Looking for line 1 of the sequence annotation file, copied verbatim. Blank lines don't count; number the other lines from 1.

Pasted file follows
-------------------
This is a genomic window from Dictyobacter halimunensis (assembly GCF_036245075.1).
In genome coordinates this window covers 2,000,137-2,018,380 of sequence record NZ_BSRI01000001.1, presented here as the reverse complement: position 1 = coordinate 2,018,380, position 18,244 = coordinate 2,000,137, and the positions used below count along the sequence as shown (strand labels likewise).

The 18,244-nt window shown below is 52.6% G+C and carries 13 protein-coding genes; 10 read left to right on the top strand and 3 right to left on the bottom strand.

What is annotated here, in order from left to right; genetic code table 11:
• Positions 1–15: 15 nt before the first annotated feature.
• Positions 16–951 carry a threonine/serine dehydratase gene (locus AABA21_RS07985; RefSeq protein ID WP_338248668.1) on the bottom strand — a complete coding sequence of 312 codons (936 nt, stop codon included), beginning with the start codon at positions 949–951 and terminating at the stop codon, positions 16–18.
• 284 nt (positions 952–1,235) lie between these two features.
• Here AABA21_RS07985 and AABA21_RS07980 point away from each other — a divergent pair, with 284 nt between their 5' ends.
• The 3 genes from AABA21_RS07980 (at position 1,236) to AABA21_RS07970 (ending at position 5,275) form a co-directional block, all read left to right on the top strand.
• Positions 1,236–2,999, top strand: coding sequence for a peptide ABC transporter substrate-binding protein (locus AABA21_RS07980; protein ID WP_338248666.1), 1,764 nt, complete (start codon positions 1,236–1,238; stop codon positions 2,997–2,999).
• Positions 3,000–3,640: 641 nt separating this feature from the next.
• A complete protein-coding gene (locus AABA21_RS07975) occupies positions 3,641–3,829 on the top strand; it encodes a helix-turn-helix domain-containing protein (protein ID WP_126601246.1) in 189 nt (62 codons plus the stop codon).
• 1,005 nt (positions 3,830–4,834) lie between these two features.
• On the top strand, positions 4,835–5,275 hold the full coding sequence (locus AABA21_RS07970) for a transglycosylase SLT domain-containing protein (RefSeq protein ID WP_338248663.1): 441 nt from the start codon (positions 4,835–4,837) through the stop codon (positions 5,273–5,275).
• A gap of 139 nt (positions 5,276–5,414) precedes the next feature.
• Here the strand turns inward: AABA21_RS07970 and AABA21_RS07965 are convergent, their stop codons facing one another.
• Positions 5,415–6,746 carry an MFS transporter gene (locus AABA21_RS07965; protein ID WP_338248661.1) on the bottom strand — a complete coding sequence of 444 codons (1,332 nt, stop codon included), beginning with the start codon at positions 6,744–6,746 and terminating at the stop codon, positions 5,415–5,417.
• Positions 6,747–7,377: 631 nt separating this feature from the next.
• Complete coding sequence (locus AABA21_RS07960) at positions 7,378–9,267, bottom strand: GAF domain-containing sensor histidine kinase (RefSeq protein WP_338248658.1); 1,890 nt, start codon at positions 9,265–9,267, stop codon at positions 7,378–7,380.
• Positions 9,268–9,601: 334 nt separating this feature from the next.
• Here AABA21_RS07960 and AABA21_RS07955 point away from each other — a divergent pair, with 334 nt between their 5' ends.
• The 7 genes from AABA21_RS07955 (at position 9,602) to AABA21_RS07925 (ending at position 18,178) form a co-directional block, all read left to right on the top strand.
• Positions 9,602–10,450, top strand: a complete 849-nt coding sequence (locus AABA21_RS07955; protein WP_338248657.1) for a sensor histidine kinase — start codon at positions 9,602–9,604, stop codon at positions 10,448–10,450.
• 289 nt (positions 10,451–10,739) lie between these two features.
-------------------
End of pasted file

This is a genomic window from Dictyobacter halimunensis (assembly GCF_036245075.1).